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3901 Davis Blvd., two blocks east of Airport Road


3901 Davis Blvd., east of Airport Road

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A preposition...

Sunday Sermon

The Rev. Dr. Thomas A. Thoeni


Oct. 4, 2020

  We now live in the electronic age. We communicate frequently and efficiently through, among other tools, emails. Emails are quick and easy to send. They are even easier to forward. It is not uncommon for a joke or anecdote to be forwarded time and time again throughout the world. There are emails that most of us have seen numerous times, being forward by yet another friend or relative.

  One very common email is the one that lists church bulletin bloopers. I suppose that it is an occupational hazard, but I have received this email quite often over the years. This email contains such unfortunate misstatements as, “Remember in prayer the many who are sick of our church and community.”

  Such is the power of prepositions! A simple little word, of just two letters, can completely change the meaning of a sentence and its impact! "Remember in prayer  the many who are sick of our church and community", certainly should have read, “the many who are sick in our church and community.”

  In today’s Old Testament reading we have a very powerful preposition. The Ten Commandments include the admonition “You shall not make for yourself an idol.” While we may read this as God calling us to follow him and him alone, its meaning is much more profound than that. It is much more profound because of a preposition.

  In English there are well over 100 prepositions. Many of them can be understood in the classic explanation of the bread box. For instance, by the bread box, on the bread box, in the bread box, above the bread box, beneath the bread box,  over the bread box, and so on.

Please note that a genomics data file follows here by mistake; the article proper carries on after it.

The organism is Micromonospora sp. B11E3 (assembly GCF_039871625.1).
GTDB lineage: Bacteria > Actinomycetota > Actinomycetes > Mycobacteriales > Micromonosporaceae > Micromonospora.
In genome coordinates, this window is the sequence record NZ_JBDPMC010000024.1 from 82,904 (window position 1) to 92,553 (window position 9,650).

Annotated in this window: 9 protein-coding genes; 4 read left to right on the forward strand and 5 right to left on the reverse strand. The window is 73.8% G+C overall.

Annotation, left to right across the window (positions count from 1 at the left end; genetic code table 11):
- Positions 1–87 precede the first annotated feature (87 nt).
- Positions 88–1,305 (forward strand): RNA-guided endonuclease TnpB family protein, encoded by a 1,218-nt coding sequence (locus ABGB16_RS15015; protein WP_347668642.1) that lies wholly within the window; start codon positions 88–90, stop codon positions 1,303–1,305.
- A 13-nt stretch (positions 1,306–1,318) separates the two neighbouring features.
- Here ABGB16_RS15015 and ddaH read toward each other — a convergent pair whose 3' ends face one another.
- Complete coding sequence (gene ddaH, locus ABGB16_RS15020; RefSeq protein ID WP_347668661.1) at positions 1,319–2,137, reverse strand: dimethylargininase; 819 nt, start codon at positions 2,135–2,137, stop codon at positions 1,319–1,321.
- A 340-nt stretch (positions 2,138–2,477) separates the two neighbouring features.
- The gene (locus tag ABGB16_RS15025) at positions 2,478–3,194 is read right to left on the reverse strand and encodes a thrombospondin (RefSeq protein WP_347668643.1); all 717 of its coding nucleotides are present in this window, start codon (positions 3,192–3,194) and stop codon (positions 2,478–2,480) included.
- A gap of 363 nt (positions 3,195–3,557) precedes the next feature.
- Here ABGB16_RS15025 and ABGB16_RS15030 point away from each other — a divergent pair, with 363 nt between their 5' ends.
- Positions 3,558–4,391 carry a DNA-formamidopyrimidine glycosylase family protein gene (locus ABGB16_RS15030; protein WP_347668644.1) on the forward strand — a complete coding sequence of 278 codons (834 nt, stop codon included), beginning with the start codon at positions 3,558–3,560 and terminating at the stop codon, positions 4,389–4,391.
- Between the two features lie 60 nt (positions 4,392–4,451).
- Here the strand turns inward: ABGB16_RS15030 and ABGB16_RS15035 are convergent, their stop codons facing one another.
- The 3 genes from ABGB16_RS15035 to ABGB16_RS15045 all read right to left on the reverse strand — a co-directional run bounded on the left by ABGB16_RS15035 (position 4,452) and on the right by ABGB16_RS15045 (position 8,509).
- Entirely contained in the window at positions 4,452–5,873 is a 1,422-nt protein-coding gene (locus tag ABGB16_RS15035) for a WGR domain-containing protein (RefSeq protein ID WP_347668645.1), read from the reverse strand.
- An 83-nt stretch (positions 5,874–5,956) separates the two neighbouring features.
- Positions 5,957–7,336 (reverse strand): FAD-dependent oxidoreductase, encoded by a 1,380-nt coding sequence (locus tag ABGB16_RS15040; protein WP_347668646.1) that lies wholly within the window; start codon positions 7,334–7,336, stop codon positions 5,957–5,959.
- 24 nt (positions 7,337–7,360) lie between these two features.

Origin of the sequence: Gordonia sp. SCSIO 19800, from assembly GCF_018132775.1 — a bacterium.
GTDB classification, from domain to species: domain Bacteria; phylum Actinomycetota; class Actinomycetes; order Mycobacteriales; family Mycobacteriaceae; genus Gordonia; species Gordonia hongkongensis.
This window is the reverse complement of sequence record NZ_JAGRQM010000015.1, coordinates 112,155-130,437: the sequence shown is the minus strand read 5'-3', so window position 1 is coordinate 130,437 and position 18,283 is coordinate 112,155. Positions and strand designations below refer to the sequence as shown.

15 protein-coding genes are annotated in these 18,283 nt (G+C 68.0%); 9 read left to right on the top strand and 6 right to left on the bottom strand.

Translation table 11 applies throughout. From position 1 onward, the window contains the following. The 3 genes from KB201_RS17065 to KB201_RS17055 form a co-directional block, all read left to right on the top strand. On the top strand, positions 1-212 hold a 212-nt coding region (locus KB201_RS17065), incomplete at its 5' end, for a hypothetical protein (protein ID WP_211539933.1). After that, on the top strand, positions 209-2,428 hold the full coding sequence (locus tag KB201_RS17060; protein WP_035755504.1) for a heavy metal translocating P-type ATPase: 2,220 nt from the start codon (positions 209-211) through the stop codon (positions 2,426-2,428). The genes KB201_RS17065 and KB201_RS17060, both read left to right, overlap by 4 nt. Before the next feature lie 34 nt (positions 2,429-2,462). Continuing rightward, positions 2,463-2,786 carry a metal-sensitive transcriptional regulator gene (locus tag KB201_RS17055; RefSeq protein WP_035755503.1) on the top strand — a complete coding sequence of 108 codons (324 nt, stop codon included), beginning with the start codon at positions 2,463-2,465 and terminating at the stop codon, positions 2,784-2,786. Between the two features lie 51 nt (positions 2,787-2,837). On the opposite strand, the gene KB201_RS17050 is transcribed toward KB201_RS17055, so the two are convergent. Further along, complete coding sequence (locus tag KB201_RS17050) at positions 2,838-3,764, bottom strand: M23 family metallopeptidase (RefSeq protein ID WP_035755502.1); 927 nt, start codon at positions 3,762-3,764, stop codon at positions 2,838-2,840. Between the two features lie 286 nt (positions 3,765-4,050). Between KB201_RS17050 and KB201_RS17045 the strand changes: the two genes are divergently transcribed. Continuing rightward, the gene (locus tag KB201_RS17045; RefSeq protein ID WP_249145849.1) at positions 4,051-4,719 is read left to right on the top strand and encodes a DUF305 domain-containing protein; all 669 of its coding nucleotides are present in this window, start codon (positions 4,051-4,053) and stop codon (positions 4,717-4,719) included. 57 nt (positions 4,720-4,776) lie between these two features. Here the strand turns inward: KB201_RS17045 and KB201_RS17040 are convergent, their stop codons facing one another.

But Hebrew is a much simpler language than English. Biblical Hebrew only has four main prepositions! Many times a Hebrew preposition can mean any number of things. The word translated as for in today’s Old Testament reading can have several meanings.

  Consider the impact of another translation of this commandment: “You shall not make in yourself an idol.” This commandment is not just God calling us to be faithful to him. The subtlety of the Hebrew tells us not to be fooled into thinking that you are God.

  A friend once told me that there are two basic rules to the spiritual life:
  Number One: There is a God.
  Number Two: It is not you.

  We live in a world that has removed the mystery of life and our sustenance from us. We earn our pay checks. We buy our food. We pay our bills. But we are so removed from the source of our blessings that it is all too easy to believe that we have earned these gifts rather than being blessed by having them.

  In our world today, it is too easy to lose sight of the fact that we are beloved creations of God, created and sustained solely by God’s grace. When was the last time you thanked God for your pay check or your pension check or even your Social Security benefit? Why do you think the Church asks for ten percent of your income? It is not a clever ploy to raise funds. It is based upon a biblical mandate to return thanksgiving and gratitude for God’s blessings and sustenance.

  Consider the words of our Offertory:
  All things come of thee O Lord, 
  and of thine own have we given thee.
  Praise God from whom all blessings flow . . . .

  These are not simply poetic words chosen for their symbolism. They are words that state a profound truth:
  We are God’s beloved creations whom he blesses and sustains.

  “You shall not make for yourself an idol,” can and should just as easily be translated as, "You shall not make in yourself an idol.” A little preposition can teach us so much about God’s providence and our gratitude.

  There is so much more to living than earning a living. There is so much more of value to life than our net worth. Those are just two profound insights that such a little preposition can give us.

  As we approach this season of autumn, of thanksgiving, of harvest and first fruits, let us pause and consider those myriad blessings for which we are thankful.

  Let us not make for ourselves any idols. Nor let us make within ourselves any idols. Instead let us consider the graciousness of God, his blessings, his kindness, providence, and above all his love that has created us, sustained us, and so wonderfully redeemed us; and let us be thankful.

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